And about inviting attacks-- the president's approval rating was never higher than shortly after the great attacks, so there's no doubt he has weighed the political benefit of American casualties. But now, he looks careless and callous, approving & implementing a vastly flawed plan drawn up by arm-chair generals and those crooked among the corporate.
  • #4
Adam said:
Be honest, Phatmonky. Did Iraq kick them out, or did the USA pull them out?

This is a fairly accurate lead up:

29 October 1997: Iraq bars US weapons inspectors, provoking a diplomatic crisis which is defused with a Russian-brokered compromise.

13 January 1998: Iraq blocks an inspection by a US-dominated team and accuses its leader, Scott Ritter, of spying for America.

23 February 1998: UN Secretary General Kofi Annan announces a deal on weapons inspections after meeting Saddam Hussein in Baghdad.

31 October 1998: The Iraqi leadership says it has ceased all co-operation with Unscom, the United Nations Special Commission set up for weapons inspections in Iraq.

14 November 1998: Baghdad tells the UN it is willing to allow inspections to resume.

17 November 1998: Unscom inspectors return to Iraq.

16 December 1998: The UN orders weapons inspectors out of the country after Unscom chief Richard Butler issued a report saying the Iraqis were still refusing to co-operate. US air strikes on Iraq begin hours later.

Also, remember the Iraqi information minister broadcast stating that all Americans should leave the country.
Now, by your logic, if I point a gun at you and run away, you CHOSE to leave and that's all that matters...although, the rest of us know that there is much more whe it is put in context.
  • #5
Njorl said:
They had no authority to unilaterally order them out.


True. The UN gave the order for them to leave, and all the way up until that point the UN supported us against the Saddams discrimination of American nationals working for the UN.
  • #6
Its called moderation...get used to it.
  • #7
Zero said:
Its called moderation...get used to it.
Strangely enough, Zero, this past week was the first time I was looking for more of it from you...I was debating whether to PM you about this, um, stuff.
  • #8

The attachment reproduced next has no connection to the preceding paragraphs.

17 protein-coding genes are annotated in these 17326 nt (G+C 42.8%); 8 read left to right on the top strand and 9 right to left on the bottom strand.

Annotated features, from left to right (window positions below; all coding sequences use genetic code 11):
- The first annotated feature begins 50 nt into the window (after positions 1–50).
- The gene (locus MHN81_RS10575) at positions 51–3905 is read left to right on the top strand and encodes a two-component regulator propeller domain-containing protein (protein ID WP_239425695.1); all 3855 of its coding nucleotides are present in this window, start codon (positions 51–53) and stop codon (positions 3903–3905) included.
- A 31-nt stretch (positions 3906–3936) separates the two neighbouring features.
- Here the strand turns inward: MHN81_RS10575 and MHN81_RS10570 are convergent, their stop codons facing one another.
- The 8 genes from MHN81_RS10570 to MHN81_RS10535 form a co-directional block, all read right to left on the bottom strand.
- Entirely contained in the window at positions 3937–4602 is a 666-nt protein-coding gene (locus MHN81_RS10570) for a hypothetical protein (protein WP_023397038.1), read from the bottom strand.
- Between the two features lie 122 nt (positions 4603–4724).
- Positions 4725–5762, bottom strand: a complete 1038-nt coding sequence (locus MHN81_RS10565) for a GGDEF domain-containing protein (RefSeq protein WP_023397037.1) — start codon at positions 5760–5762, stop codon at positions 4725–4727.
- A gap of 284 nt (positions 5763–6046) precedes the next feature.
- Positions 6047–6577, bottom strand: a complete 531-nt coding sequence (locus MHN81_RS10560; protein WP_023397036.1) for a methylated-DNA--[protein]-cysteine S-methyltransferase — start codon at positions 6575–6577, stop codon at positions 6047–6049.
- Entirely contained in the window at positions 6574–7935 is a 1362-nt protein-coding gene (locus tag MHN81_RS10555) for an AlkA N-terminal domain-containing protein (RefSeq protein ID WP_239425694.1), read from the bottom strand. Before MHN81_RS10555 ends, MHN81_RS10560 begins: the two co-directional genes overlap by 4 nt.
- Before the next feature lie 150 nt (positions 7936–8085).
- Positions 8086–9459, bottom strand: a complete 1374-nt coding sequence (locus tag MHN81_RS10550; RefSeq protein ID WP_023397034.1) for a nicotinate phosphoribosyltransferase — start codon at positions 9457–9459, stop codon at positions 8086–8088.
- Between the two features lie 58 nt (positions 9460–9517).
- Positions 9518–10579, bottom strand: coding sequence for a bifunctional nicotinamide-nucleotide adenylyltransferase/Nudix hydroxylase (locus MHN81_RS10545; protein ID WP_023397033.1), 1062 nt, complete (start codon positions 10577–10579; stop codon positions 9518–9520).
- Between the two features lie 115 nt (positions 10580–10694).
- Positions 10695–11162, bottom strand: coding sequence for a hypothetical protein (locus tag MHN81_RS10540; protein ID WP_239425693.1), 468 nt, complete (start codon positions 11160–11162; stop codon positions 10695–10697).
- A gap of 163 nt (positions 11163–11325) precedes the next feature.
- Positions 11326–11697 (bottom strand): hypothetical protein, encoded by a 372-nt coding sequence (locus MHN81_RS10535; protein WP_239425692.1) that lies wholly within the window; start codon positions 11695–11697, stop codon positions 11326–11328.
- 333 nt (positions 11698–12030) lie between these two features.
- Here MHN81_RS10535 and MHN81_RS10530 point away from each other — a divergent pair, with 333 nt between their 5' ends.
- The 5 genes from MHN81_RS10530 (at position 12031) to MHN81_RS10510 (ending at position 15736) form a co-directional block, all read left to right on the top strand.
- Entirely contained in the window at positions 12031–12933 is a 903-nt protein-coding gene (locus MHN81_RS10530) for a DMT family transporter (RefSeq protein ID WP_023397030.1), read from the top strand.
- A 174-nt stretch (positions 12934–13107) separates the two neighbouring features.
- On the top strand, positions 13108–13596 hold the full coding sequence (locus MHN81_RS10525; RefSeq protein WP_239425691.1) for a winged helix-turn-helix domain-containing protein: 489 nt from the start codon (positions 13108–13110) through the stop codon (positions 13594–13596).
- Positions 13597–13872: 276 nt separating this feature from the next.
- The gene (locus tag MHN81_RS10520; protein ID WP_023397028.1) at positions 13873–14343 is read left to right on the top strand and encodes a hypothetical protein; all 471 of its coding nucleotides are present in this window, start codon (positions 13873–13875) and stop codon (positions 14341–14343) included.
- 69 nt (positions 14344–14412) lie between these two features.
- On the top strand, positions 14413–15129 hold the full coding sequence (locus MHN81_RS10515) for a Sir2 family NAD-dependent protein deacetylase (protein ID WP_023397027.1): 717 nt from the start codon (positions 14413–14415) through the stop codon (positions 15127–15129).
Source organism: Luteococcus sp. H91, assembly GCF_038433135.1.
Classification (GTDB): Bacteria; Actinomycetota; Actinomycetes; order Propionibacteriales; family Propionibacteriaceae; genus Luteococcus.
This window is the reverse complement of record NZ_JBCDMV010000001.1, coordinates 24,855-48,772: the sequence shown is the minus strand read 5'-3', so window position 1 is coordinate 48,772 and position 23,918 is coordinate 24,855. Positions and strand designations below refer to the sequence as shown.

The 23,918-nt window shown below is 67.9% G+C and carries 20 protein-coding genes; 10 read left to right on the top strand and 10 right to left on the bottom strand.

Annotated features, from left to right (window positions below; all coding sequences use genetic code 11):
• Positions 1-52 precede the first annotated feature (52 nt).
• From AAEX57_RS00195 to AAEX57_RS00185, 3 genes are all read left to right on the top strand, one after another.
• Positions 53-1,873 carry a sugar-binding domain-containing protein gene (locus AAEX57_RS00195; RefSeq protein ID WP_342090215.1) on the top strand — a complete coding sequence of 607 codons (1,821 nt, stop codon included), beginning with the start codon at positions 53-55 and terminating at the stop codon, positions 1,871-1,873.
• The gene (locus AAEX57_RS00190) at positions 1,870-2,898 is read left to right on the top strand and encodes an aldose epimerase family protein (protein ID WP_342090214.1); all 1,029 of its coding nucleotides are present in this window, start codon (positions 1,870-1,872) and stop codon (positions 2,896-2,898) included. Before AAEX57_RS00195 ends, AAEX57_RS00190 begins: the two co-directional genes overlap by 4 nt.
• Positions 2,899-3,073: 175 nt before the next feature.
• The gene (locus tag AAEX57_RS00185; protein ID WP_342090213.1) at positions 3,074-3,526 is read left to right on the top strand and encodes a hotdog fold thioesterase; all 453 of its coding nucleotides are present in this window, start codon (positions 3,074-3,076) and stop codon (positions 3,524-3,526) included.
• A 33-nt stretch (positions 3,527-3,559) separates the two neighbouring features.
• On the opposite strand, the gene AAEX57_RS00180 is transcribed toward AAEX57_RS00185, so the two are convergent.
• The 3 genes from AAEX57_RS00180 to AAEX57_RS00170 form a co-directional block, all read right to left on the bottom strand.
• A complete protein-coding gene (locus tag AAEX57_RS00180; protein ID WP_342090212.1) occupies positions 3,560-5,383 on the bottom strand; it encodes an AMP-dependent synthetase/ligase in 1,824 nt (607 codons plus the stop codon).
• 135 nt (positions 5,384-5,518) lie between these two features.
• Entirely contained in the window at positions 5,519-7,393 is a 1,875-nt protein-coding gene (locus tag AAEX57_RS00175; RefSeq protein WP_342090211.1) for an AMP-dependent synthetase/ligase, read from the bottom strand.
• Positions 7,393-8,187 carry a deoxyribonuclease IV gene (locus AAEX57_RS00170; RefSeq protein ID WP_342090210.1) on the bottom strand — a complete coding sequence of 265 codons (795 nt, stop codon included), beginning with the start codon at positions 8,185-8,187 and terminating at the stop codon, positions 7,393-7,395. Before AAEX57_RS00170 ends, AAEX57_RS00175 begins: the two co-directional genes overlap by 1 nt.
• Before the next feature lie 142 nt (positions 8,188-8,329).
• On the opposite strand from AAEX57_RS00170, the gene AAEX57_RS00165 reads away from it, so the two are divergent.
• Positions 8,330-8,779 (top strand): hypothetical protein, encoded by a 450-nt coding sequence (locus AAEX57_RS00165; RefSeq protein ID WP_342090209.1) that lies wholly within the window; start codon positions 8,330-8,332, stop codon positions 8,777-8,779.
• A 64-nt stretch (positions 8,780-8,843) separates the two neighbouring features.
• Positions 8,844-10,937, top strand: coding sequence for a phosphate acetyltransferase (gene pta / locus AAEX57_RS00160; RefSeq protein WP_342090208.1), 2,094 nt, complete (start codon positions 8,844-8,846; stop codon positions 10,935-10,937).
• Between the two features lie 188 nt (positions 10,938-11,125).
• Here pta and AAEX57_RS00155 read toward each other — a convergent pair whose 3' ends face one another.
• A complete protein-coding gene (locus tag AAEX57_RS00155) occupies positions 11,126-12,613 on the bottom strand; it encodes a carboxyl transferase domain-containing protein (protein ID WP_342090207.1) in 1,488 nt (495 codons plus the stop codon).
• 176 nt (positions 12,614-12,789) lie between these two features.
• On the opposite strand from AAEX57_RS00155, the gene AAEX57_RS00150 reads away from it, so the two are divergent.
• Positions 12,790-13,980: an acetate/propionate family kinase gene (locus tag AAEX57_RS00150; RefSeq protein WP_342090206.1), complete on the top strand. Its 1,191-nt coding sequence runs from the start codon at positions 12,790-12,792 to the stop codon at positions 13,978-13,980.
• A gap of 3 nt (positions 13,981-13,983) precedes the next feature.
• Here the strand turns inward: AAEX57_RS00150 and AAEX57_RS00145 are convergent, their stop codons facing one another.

Where's the rebuttal? Is there a clear argument against the idea that our casualties were unaccounted for in the design of this plan?
  • #9
No, there has never been any rational rebuttal or response of any kind to threads showing actual laws and such, with clear references. Usually just ad hominems. But it's an internet message board. Can't expect too much really.
  • #10
You can always expect this sort of thing to get locked...and it has. Cheerio!

Related to War on Terror: Examining the Politics & Morality

1. What is the definition of the "War on Terror"?

The "War on Terror" is a term used to describe the ongoing global effort to combat terrorism and its associated ideologies. It was first coined by former US President George W. Bush after the 9/11 terrorist attacks in 2001.

2. How has the "War on Terror" affected international politics?

The "War on Terror" has had a significant impact on international politics, as it has led to increased military interventions and surveillance efforts by countries around the world. It has also strained diplomatic relations between nations and raised concerns about civil liberties and human rights.

3. Is the "War on Terror" effective in reducing terrorism?

The effectiveness of the "War on Terror" in reducing terrorism is a highly debated topic. While some argue that it has led to the dismantling of terrorist groups and prevented attacks, others argue that it has only fueled further violence and radicalization. There is no clear consensus on the success of the "War on Terror".

4. What are some ethical concerns surrounding the "War on Terror"?

There are several ethical concerns surrounding the "War on Terror", including the use of torture and other controversial interrogation techniques, the targeting of innocent civilians, and the erosion of civil liberties and human rights. There are ongoing debates about the morality of these actions and whether they are justified in the name of national security.

5. How has the "War on Terror" impacted society?

The "War on Terror" has had a significant impact on society, particularly in terms of fear, mistrust, and discrimination towards certain ethnic and religious groups. It has also led to increased militarization and surveillance in many countries, as well as debates about the balance between security and personal freedoms.